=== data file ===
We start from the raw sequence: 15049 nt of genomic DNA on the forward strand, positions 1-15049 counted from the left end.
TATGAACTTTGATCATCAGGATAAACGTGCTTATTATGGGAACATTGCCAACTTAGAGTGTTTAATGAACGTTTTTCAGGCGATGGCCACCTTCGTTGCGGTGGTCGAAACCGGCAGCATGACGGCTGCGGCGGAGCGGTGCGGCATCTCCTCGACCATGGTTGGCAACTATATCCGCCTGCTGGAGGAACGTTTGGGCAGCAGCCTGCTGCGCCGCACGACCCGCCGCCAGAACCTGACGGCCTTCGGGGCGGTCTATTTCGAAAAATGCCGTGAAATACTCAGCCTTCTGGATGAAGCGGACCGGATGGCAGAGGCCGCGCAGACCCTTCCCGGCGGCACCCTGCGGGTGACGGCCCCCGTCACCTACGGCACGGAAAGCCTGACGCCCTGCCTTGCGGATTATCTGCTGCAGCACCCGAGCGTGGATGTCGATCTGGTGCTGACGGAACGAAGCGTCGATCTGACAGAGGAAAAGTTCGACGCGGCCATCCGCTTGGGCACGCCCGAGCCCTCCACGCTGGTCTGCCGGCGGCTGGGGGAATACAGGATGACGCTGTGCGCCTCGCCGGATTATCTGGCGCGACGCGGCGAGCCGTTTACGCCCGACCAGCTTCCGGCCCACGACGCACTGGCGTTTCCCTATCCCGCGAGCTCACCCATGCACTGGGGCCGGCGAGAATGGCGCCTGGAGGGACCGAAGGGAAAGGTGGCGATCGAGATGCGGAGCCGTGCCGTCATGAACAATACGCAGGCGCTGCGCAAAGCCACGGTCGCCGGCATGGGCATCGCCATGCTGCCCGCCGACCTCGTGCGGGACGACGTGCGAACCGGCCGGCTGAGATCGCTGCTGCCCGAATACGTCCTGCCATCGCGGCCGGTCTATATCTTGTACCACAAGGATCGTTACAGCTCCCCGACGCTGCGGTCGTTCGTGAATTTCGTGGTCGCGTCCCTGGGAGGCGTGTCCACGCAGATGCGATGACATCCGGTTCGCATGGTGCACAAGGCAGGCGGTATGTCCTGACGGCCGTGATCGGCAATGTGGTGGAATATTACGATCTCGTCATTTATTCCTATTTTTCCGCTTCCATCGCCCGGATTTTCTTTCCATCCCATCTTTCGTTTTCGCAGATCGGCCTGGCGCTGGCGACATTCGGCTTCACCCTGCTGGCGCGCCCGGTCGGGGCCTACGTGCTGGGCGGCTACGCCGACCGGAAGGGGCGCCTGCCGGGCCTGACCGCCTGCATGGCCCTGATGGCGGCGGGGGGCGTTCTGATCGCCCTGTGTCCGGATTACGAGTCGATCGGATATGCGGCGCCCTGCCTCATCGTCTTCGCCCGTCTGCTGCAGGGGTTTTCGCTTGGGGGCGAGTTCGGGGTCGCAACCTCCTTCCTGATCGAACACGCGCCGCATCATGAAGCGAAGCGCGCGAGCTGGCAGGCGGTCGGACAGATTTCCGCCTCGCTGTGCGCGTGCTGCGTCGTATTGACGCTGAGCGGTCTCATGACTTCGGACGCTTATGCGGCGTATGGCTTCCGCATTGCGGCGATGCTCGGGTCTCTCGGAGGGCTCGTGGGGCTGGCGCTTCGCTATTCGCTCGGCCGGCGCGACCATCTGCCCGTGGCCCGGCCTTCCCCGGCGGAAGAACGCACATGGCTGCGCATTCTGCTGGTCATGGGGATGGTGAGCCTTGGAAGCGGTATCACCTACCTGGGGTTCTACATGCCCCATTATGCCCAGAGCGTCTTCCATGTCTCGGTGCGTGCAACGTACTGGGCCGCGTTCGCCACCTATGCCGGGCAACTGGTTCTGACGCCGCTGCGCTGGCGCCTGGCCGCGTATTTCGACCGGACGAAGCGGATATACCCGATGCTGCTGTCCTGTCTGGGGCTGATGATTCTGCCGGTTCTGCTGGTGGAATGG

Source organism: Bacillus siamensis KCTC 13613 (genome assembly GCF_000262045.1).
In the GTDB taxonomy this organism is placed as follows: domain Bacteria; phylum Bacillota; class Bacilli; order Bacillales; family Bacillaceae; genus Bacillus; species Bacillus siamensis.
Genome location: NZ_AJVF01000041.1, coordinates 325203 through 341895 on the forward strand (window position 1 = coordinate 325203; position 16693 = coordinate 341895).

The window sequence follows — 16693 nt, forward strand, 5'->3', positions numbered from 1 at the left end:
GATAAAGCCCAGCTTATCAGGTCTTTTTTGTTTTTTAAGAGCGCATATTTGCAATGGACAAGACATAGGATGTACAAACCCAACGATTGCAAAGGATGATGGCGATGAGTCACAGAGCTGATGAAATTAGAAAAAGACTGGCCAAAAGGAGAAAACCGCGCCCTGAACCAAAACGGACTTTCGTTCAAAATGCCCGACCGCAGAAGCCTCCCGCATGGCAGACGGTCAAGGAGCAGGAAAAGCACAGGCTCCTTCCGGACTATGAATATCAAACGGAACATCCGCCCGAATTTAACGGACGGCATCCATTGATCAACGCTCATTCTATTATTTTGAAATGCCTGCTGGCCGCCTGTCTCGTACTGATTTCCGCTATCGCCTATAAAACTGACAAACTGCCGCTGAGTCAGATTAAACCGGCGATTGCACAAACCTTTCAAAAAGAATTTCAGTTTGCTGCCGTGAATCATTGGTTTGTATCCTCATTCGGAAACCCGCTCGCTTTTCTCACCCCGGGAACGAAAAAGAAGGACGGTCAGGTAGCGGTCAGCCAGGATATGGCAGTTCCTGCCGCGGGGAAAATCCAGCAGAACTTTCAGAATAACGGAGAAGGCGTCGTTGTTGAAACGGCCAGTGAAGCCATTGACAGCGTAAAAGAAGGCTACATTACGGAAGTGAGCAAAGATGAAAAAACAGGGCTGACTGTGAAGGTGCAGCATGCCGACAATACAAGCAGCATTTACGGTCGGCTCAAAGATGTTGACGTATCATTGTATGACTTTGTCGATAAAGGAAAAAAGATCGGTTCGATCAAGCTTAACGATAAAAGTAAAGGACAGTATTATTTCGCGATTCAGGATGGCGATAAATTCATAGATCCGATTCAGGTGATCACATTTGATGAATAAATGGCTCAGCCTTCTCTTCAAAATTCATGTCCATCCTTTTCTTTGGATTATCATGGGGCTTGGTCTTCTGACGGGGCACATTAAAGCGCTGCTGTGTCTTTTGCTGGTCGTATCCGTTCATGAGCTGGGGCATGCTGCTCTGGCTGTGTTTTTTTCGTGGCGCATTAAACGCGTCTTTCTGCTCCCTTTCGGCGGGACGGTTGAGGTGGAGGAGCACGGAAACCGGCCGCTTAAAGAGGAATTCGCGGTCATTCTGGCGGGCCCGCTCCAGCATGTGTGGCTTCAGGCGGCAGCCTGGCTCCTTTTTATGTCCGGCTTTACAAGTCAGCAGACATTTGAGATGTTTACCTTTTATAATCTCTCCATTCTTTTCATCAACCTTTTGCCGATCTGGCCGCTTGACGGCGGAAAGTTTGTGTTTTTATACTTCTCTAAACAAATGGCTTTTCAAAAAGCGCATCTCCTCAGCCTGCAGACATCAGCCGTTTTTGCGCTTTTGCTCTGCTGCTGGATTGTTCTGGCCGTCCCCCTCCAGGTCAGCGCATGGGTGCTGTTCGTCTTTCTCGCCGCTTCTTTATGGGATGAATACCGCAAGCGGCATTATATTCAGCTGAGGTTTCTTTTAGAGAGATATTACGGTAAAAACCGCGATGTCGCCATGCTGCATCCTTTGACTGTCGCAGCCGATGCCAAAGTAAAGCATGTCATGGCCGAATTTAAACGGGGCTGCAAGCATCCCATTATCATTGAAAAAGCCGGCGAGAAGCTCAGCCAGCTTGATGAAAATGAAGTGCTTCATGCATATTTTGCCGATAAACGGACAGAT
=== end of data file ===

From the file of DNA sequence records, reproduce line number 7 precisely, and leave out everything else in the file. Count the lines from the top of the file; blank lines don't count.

GATAAAGCCCAGCTTATCAGGTCTTTTTTGTTTTTTAAGAGCGCATATTTGCAATGGACAAGACATAGGATGTACAAACCCAACGATTGCAAAGGATGATGGCGATGAGTCACAGAGCTGATGAAATTAGAAAAAGACTGGCCAAAAGGAGAAAACCGCGCCCTGAACCAAAACGGACTTTCGTTCAAAATGCCCGACCGCAGAAGCCTCCCGCATGGCAGACGGTCAAGGAGCAGGAAAAGCACAGGCTCCTTCCGGACTATGAATATCAAACGGAACATCCGCCCGAATTTAACGGACGGCATCCATTGATCAACGCTCATTCTATTATTTTGAAATGCCTGCTGGCCGCCTGTCTCGTACTGATTTCCGCTATCGCCTATAAAACTGACAAACTGCCGCTGAGTCAGATTAAACCGGCGATTGCACAAACCTTTCAAAAAGAATTTCAGTTTGCTGCCGTGAATCATTGGTTTGTATCCTCATTCGGAAACCCGCTCGCTTTTCTCACCCCGGGAACGAAAAAGAAGGACGGTCAGGTAGCGGTCAGCCAGGATATGGCAGTTCCTGCCGCGGGGAAAATCCAGCAGAACTTTCAGAATAACGGAGAAGGCGTCGTTGTTGAAACGGCCAGTGAAGCCATTGACAGCGTAAAAGAAGGCTACATTACGGAAGTGAGCAAAGATGAAAAAACAGGGCTGACTGTGAAGGTGCAGCATGCCGACAATACAAGCAGCATTTACGGTCGGCTCAAAGATGTTGACGTATCATTGTATGACTTTGTCGATAAAGGAAAAAAGATCGGTTCGATCAAGCTTAACGATAAAAGTAAAGGACAGTATTATTTCGCGATTCAGGATGGCGATAAATTCATAGATCCGATTCAGGTGATCACATTTGATGAATAAATGGCTCAGCCTTCTCTTCAAAATTCATGTCCATCCTTTTCTTTGGATTATCATGGGGCTTGGTCTTCTGACGGGGCACATTAAAGCGCTGCTGTGTCTTTTGCTGGTCGTATCCGTTCATGAGCTGGGGCATGCTGCTCTGGCTGTGTTTTTTTCGTGGCGCATTAAACGCGTCTTTCTGCTCCCTTTCGGCGGGACGGTTGAGGTGGAGGAGCACGGAAACCGGCCGCTTAAAGAGGAATTCGCGGTCATTCTGGCGGGCCCGCTCCAGCATGTGTGGCTTCAGGCGGCAGCCTGGCTCCTTTTTATGTCCGGCTTTACAAGTCAGCAGACATTTGAGATGTTTACCTTTTATAATCTCTCCATTCTTTTCATCAACCTTTTGCCGATCTGGCCGCTTGACGGCGGAAAGTTTGTGTTTTTATACTTCTCTAAACAAATGGCTTTTCAAAAAGCGCATCTCCTCAGCCTGCAGACATCAGCCGTTTTTGCGCTTTTGCTCTGCTGCTGGATTGTTCTGGCCGTCCCCCTCCAGGTCAGCGCATGGGTGCTGTTCGTCTTTCTCGCCGCTTCTTTATGGGATGAATACCGCAAGCGGCATTATATTCAGCTGAGGTTTCTTTTAGAGAGATATTACGGTAAAAACCGCGATGTCGCCATGCTGCATCCTTTGACTGTCGCAGCCGATGCCAAAGTAAAGCATGTCATGGCCGAATTTAAACGGGGCTGCAAGCATCCCATTATCATTGAAAAAGCCGGCGAGAAGCTCAGCCAGCTTGATGAAAATGAAGTGCTTCATGCATATTTTGCCGATAAACGGACAGAT